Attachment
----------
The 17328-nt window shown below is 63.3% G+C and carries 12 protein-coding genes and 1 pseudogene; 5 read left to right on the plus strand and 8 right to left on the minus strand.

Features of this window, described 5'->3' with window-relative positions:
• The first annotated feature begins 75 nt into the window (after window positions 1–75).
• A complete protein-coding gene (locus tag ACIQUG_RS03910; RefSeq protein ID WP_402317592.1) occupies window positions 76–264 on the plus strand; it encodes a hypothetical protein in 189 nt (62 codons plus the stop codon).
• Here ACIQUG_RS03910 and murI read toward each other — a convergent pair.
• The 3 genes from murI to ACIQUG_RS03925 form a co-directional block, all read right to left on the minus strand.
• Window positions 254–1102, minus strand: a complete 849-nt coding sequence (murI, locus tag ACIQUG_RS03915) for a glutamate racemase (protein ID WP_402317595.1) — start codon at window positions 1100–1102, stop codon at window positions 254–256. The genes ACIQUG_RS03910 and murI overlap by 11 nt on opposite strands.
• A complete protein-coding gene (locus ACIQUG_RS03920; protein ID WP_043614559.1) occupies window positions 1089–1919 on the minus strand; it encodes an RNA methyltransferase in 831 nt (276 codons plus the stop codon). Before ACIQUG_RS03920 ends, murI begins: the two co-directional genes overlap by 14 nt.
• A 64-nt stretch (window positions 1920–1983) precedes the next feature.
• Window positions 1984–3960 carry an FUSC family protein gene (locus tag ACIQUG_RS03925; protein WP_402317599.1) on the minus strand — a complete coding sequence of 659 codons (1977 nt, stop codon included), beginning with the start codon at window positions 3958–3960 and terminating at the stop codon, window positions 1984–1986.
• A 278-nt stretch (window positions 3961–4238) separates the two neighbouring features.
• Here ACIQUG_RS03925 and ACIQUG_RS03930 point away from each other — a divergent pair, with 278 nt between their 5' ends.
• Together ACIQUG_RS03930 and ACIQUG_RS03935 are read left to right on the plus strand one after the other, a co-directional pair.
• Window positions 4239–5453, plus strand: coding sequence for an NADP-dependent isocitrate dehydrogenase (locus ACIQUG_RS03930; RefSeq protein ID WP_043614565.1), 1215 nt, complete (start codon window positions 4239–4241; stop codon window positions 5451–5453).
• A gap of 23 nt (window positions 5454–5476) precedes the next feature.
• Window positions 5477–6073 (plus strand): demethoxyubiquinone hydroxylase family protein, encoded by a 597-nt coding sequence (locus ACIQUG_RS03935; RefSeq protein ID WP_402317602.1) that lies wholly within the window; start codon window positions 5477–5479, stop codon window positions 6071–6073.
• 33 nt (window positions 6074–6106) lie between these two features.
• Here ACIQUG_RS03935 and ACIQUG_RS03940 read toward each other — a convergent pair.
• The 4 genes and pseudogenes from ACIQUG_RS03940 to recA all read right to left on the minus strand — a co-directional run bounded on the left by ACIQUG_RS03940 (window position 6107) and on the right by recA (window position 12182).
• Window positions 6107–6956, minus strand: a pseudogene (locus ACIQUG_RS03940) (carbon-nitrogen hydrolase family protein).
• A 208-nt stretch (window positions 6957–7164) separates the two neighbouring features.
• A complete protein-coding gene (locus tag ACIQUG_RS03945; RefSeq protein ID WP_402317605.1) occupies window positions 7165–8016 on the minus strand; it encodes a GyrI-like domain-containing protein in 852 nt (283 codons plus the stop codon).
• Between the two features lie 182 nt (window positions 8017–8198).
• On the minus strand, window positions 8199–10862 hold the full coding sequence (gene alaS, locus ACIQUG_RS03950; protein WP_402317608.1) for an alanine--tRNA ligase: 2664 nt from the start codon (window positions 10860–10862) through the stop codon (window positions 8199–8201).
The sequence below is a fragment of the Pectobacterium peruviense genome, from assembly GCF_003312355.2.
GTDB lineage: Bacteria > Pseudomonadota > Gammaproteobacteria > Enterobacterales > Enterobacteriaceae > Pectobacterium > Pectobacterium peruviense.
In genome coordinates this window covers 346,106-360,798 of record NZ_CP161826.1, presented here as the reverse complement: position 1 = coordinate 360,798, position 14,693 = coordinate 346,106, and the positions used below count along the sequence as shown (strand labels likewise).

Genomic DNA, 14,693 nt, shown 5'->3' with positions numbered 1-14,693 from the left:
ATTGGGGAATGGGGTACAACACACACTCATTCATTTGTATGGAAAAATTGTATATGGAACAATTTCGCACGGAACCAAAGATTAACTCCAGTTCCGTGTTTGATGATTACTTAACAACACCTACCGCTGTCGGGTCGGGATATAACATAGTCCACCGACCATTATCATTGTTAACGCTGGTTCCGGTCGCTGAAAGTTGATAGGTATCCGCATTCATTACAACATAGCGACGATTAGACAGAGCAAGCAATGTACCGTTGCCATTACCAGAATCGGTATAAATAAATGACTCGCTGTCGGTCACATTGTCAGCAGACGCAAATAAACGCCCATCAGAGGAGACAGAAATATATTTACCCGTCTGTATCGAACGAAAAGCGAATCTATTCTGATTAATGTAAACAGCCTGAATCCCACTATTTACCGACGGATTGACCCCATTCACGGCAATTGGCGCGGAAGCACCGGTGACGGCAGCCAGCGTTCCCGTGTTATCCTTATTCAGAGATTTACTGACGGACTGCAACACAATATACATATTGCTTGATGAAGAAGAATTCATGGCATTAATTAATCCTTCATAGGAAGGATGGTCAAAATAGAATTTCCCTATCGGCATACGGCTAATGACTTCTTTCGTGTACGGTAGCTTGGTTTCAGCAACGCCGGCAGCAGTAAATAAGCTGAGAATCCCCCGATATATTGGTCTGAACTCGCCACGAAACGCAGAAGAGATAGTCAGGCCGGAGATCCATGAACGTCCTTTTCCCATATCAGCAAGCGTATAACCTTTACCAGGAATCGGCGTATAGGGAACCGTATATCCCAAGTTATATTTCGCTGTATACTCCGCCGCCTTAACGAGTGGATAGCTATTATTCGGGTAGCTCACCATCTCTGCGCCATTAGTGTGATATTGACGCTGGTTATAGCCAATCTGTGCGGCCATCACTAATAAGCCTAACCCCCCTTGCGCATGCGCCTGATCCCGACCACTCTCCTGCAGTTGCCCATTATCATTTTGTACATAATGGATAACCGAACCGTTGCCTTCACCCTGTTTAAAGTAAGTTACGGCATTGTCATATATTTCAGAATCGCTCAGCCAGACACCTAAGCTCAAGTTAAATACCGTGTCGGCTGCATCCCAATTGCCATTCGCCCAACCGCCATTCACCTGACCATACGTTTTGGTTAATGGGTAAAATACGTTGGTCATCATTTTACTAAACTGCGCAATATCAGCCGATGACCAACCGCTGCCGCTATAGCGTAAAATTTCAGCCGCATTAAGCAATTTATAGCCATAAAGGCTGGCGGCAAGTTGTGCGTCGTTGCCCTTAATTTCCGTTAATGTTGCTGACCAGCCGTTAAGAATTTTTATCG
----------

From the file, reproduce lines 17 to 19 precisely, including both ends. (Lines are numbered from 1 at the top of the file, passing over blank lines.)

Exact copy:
• 33 nt (window positions 6074–6106) lie between these two features.
• Here ACIQUG_RS03935 and ACIQUG_RS03940 read toward each other — a convergent pair.
• The 4 genes and pseudogenes from ACIQUG_RS03940 to recA all read right to left on the minus strand — a co-directional run bounded on the left by ACIQUG_RS03940 (window position 6107) and on the right by recA (window position 12182).